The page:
Updated 06 December 2022

Saudi director Mahmoud Sabbagh announces new film during RSIFF  

Saudi director Mahmoud Sabbagh announces new film during RSIFF  

DUBAI: Saudi director and producer Mahmoud Sabbagh revealed this week at Saudi Arabia’s Red Sea International Film Festival that he is working on his third film, “Last Party in Rumah Desert,” in a conversation with The Hollywood Reporter.   

Sabbagh is the filmmaker behind the 2016 film “Barakah Meets Barakah,” which was the second Saudi title to be submitted for Oscars consideration.   

The movie is produced by Jeddah-based indie label El-Housh Productions established by Sabbagh. (Getty Images)

“Last Party in Rumah Desert,” which comes six years after Sabbagh’s feature “Amra and the Second Marriage,” is set in contemporary Saudi Arabia. 

The film centers on a cash-driven local impresario who wanders through nightlife venues and the entertainment circuit with his music troupe in their struggle to stay afloat amid professional strife. 

The movie, produced by Jeddah-based indie label El-Housh Productions established by Sabbagh, stars actors Abdullah Albarrak, Sami Hanafi, Radwan Jifri and singer Marwa Salem.  

Shooting is now underway in the desert area between Jeddah and Riyadh. 


Film AlUla begins construction of studio complex

Film AlUla begins construction of studio complex
Updated 05 December 2022

Film AlUla begins construction of studio complex

Film AlUla begins construction of studio complex
  • Film AlUla has hosted 694 production days since opening in 2020

JEDDAH: Film AlUla, the film agency of the Royal Commission for AlUla, has started construction on the first phase of its studio complex.

The finished complex will cover around 30,000 square meters and is set to be up and running by the end of next year.

The first phase will include two world-class soundstages, production support buildings, workshops, a pyro/sfx building, a sound recording studio, catering and administration buildings and a 6,500 square meter backlot.

HIGHLIGHT

The first phase will include two world-class soundstages, production support buildings, workshops, a pyro/sfx building, a sound recording studio, catering and administration buildings and a 6,500 square meter backlot. It is located near 12 sq. km of outdoor shooting locations showcasing the beauty and ancient heritage of AlUla, making it the best suitable for on-location filming and set construction.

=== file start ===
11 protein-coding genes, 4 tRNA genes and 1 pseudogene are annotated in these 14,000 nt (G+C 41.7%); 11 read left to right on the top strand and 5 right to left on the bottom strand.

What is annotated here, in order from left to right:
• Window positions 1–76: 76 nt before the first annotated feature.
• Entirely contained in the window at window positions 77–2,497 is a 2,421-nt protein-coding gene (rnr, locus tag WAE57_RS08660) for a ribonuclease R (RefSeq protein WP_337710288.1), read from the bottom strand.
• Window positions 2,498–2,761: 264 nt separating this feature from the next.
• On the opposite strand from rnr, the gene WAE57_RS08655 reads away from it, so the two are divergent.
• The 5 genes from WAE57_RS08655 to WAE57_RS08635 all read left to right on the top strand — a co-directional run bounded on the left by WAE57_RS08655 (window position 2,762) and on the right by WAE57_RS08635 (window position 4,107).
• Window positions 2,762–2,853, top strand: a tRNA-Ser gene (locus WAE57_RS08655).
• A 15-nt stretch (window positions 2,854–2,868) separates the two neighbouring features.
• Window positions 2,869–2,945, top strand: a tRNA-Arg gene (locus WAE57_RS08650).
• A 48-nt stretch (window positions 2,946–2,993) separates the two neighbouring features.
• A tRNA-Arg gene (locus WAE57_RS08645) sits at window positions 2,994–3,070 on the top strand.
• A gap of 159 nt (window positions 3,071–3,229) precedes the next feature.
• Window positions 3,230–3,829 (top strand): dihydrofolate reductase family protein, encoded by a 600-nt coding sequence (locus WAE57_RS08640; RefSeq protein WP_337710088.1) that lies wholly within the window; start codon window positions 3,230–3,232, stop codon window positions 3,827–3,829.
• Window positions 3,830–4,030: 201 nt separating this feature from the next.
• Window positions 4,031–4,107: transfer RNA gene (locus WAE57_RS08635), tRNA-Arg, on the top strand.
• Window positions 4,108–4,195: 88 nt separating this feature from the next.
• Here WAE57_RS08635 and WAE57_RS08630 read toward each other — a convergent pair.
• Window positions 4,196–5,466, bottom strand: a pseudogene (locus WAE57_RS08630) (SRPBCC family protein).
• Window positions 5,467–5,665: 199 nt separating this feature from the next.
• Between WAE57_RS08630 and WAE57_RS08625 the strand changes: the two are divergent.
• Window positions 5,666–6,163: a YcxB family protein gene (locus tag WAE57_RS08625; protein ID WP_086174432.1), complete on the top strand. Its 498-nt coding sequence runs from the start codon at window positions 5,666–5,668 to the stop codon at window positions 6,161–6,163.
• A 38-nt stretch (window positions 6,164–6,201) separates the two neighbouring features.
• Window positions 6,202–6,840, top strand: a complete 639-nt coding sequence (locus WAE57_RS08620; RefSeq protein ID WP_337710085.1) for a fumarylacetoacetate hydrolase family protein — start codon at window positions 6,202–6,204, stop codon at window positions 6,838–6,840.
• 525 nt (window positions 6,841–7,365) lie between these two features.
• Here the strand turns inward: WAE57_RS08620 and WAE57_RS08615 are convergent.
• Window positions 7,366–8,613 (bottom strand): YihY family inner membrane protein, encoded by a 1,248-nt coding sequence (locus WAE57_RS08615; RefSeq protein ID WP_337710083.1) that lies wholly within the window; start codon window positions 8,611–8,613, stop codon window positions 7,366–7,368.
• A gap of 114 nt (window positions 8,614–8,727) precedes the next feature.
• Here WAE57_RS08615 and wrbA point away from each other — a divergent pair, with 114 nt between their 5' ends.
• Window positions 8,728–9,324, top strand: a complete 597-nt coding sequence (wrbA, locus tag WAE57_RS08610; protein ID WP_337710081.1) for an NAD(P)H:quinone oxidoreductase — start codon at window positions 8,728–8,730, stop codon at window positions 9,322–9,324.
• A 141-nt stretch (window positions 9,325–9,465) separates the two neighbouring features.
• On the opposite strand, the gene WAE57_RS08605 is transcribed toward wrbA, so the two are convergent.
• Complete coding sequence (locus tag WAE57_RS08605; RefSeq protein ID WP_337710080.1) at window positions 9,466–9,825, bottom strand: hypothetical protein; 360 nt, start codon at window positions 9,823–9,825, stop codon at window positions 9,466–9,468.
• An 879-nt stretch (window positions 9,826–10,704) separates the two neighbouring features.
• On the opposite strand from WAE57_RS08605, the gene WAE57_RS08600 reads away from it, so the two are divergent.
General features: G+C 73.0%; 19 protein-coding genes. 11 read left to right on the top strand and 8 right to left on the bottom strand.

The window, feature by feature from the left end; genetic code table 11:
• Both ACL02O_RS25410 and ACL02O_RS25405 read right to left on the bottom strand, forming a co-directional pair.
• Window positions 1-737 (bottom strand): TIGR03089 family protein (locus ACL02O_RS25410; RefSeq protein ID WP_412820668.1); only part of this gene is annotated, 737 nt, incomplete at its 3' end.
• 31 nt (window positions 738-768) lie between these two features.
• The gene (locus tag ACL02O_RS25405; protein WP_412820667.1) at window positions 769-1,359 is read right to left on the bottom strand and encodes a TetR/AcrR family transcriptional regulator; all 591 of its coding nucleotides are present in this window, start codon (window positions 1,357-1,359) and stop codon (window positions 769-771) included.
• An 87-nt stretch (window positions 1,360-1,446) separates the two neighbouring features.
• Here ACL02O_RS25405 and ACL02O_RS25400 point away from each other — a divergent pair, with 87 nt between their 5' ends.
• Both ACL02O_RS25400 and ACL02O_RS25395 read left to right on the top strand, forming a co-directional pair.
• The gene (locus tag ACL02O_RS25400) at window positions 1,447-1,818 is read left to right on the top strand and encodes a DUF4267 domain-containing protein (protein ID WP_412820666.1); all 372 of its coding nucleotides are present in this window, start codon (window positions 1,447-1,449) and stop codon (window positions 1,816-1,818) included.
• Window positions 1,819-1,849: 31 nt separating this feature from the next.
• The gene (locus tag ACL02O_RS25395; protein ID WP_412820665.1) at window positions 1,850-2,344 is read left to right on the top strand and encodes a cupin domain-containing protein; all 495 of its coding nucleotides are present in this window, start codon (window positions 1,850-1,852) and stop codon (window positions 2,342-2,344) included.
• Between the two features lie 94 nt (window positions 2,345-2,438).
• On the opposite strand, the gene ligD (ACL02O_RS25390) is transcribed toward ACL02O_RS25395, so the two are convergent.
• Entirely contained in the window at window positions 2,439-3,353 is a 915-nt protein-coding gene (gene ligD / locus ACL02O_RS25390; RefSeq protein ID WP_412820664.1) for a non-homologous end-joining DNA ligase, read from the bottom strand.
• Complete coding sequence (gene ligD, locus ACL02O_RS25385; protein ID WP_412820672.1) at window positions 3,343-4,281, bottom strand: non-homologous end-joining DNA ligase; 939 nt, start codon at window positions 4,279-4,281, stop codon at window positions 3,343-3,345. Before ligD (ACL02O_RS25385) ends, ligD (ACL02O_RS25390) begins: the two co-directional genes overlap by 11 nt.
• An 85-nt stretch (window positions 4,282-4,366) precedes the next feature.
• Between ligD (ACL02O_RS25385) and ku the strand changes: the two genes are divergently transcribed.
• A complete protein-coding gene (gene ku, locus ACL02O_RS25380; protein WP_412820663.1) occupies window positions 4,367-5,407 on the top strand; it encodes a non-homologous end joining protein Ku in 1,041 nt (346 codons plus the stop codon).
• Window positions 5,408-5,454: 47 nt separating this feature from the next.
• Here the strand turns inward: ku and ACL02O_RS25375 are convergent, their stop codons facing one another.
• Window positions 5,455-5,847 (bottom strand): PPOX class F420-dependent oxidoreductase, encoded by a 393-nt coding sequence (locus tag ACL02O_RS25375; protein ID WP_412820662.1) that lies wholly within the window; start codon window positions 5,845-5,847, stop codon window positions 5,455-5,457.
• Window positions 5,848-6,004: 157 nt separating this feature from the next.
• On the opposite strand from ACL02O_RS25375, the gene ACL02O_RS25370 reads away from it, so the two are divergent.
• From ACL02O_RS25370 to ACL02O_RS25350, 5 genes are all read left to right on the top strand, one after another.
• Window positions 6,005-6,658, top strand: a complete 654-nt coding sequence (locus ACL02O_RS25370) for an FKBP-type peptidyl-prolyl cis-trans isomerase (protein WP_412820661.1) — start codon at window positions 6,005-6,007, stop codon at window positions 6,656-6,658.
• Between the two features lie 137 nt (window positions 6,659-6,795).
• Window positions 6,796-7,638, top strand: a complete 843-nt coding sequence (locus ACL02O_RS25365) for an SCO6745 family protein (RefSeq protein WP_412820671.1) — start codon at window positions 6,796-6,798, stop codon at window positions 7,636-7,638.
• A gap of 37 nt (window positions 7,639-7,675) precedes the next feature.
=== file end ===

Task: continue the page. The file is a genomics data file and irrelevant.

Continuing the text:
It is located near 12 sq. km of outdoor shooting locations showcasing the beauty and ancient heritage of AlUla, making it the best suitable for on-location filming and set construction.

“AlUla is a thriving center for arts, culture and heritage. With the film and screen sector of central focus the first phase of this studio complex is carefully planned and part of a much larger program of infrastructure development,” said Charlene Deleon-Jones, executive director of Film AlUla.

“This complex will satisfy the growing demand from regional and international producers to shoot at AlUla, while also supplying an epicenter for our production ecosystem. The studio complex will diversify AlUla’s economy, in line with the objectives of RCU, as we build a home to nurture Saudi talent in the screen sector for generations to come,” he added.

Film AlUla worked with the US-based company Tait to ensure that work in AlUla would be uncluttered and comfortable, including during summer.

The studio complex will be 14 minutes from the Film AlUla Residence, which has 300 rooms, restaurants, recreational facilities and office space for industry professionals, and 20 minutes from AlUla International Airport, which recently opened a hangar for private jets. It lies outside the airport’s flightpath.

Phase two will be announced in the second quarter of 2023.

The project aims to attract local and international productions is bolstered by Saudi Arabia’s offer of a cashback rebate of up to 40 percent for international and local feature films, television series and documentaries.

The studio complex is also meeting rigorous environmental standards. Film AlUla contracted environmental agencies to conduct a 10-month impact assessment on the new location and will build it under continuous environmental monitoring.

Film AlUla has hosted 694 production days since opening in 2020. Movies include Kandahar, directed by Ric Roman Waugh and starring Gerard Butler, which was the first major Hollywood feature to shoot almost entirely in AlUla, and the Iraq war story Cherry, starring Tom Holland and directed by Anthony and Joe Russo.

Additionally, Norah was the first Saudi feature film to shoot at AlUla entirely and featured an all-Saudi cast and more than 40 percent Saudi crew.

A number of TV productions have been filmed in AlUla including the British series Expedition with Steve Backshall and Nat Geo documentaries, along with commercials, promotions, photo-shoots and short films.